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Search Accuracy Is the Most Important eDiscovery Feature: How to Ensure You're Getting It

March 15, 2018  |  4 min read

Binoculars in hand

Ask any lawyer how important the accuracy of searches within an eDiscovery platform is to them. Nine times out of ten, the answer will be “It’s #1. It’s the most important.”

Of course it is! If your search is faulty, then your entire case could be at risk. Indeed, unreliable searches could hurt your entire career, exposing you to potential sanctions, spoliation, and shame. No sane person wants this.

When choosing an eDiscovery software, guaranteeing accurate, reliable searches should be your top priority. Here are three characteristics to look for in your platform. 


1. Built in Quality Control, Including Exception Reports

You can’t fix a problem if you don’t know it’s there. Yet with many discovery platforms, processing errors are swept “under the rug.” To see if your information wasn’t properly processed and why, you have to seek out a special report. That report itself is often difficult to interpret, filled with computer jargon like “ERROR#1219 could not parse embedded object for extraction.” Similarly, these exception logs are often not found in the discovery search index, because the files are quite literally excluded from the search index.

If you aren’t aware that an exception report exists and you start performing searches, then you are bound to miss critical information. But even if you do know the exception report exists, what the hell are you supposed to do with it? Read every single row? These reports can have thousands of rows. No sane person would do that.

A reliable eDiscovery software should make identifying exceptions easy and transparent. In Logikcull, this is accomplished through QC tags or “quality control tags.” QC tags alert you to things in your data that you might otherwise not notice on its face. There are QC tags for documents that may be potentially privileged, documents that have speaker’s notes and embedded files, and documents that may have errors. That means your exception report is in the platform itself, featured right in Logikcull’s QC filter. That gives users unprecedented insight into their data, allowing them to ensure that they’re operating with the clearest understanding of their information possible. 


2. Stop Words & Noise Words

Your discovery software shouldn’t ignore characters or even entire words. But in many platforms, that’s the default. These platforms skip over words like “and,” “or,” and “not” because they use these words for their Boolean searches. That means that if you’re looking for a phrase such as “peanut butter or jelly” you will not be able to find it without difficult customization work. You could find peanut butter. You could find jelly. But you won’t find the phrase you want, because the search engine ignores a term by default.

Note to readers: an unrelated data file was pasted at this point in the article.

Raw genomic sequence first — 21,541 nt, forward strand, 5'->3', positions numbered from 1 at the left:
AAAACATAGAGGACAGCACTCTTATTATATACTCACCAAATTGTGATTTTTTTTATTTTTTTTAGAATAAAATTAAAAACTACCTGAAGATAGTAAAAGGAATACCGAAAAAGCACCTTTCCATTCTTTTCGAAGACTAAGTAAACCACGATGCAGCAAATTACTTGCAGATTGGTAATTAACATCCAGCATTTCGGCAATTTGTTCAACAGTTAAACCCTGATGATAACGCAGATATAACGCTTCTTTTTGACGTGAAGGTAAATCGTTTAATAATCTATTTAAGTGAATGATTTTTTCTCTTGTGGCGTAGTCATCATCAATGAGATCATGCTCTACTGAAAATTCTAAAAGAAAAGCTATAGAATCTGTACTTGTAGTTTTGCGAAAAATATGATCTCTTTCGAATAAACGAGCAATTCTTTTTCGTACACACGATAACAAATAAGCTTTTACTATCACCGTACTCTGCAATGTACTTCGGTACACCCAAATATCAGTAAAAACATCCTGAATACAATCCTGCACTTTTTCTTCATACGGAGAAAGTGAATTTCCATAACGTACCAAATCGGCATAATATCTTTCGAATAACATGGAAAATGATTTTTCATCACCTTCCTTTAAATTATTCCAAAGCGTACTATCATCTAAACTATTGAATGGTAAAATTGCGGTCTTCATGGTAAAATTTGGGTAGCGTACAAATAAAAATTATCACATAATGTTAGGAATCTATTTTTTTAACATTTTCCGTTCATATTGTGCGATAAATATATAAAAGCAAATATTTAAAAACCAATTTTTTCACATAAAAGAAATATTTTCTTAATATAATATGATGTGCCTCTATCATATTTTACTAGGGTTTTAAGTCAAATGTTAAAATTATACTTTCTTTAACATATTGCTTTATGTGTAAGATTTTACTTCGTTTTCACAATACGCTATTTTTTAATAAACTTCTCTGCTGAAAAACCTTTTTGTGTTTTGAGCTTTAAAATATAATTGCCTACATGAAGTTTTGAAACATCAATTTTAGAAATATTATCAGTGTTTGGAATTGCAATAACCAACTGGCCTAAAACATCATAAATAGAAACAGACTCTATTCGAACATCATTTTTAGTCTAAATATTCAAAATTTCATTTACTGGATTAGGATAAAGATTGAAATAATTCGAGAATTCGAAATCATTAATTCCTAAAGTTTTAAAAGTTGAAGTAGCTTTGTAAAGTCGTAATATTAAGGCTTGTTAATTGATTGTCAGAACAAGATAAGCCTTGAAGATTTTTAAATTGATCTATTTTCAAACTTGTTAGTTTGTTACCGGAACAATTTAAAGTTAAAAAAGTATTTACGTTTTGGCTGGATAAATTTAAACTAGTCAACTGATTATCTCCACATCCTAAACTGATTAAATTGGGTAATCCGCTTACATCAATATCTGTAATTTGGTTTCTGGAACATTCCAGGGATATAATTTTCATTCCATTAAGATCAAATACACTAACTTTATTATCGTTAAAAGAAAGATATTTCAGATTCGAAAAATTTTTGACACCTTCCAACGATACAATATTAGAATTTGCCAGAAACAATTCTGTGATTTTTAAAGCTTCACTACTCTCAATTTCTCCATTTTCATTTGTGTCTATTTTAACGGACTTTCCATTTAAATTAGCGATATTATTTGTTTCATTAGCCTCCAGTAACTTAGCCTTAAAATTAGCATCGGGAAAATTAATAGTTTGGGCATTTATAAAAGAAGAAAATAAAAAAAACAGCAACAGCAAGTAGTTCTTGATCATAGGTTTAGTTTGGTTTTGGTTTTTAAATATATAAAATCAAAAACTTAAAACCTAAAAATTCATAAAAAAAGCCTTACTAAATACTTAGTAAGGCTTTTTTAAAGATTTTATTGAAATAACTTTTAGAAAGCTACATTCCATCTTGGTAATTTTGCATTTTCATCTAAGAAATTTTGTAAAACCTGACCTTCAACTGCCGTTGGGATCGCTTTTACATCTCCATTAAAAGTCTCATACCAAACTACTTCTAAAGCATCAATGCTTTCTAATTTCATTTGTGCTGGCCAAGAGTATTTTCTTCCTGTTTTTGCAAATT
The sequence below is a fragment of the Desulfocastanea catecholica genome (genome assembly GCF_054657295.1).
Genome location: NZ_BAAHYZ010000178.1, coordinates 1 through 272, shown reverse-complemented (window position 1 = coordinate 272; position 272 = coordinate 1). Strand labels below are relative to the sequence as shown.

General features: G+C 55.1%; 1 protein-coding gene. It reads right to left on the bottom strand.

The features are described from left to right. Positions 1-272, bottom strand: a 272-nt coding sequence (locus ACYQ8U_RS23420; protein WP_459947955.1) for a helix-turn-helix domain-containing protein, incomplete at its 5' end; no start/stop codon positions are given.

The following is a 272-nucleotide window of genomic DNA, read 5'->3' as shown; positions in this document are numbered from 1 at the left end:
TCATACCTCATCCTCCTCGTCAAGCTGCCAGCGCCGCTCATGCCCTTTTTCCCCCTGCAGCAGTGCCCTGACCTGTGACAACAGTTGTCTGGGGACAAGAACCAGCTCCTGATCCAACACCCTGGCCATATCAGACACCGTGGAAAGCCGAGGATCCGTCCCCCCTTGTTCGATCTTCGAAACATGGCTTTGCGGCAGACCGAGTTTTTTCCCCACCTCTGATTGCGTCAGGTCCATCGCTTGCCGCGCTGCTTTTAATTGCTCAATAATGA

Some products also skip over what are called “noise words.” These are words that the product has decided just don’t matter much, words like then, about, each, never, etc. One of the leading eDiscovery technologies excludes single letters, punctuation marks, and 112 default words. If a character is not indexed, it simply doesn’t exist in the search engine’s mind. You cannot find it. This leads to absurd situations where discovery software can’t even find the phrase “e-discovery.”

A reliable discovery platform should index all characters and allow you to search for whatever information you need, including all those ifs, ands, and buts. In Logikcull, that’s how it’s done. Logikcull’s Flex Search allows you to search for any word or character, so you can be confident that you’re finding the information you’re looking for. And because discovery shouldn’t require a PhD in information sciences, Logikcull’s search adopts to your search behaviors, recognizing if you’re using a specific search style and applying that behavior to provide you the best results. 


3. Hidden Files

Yes, documents can hide from you. For example, a Microsoft Word document can contain embedded files, such as images, spreadsheets or even entire PowerPoint presentations. Even PDFs can contain hidden attachments. To ensure that your search is accurate, you need to be able to access these files. Not every platform allows for this, however. Some, for example, do not extract embedded files. Others are incredibly inconsistent with them. You may have to dig through a nasty exception report just to know which documents failed extraction and which have been extracted. And if you don’t extract the hidden files and index them, the user has no idea that they exist and thus puts themselves at risk when running searches.

A reliable discovery platform should eliminate such risks, not create them. Logikcull extracts all of these documents and tags them with a QC Tag of “has embedded files” (see item 1, above) so that users can quickly identify the documents that may be hiding something.

 

If your discovery platform checks all three of these boxes, you can be confident in the accuracy and reliability of its search. If it doesn’t, you might be rolling the dice every time you go to review information.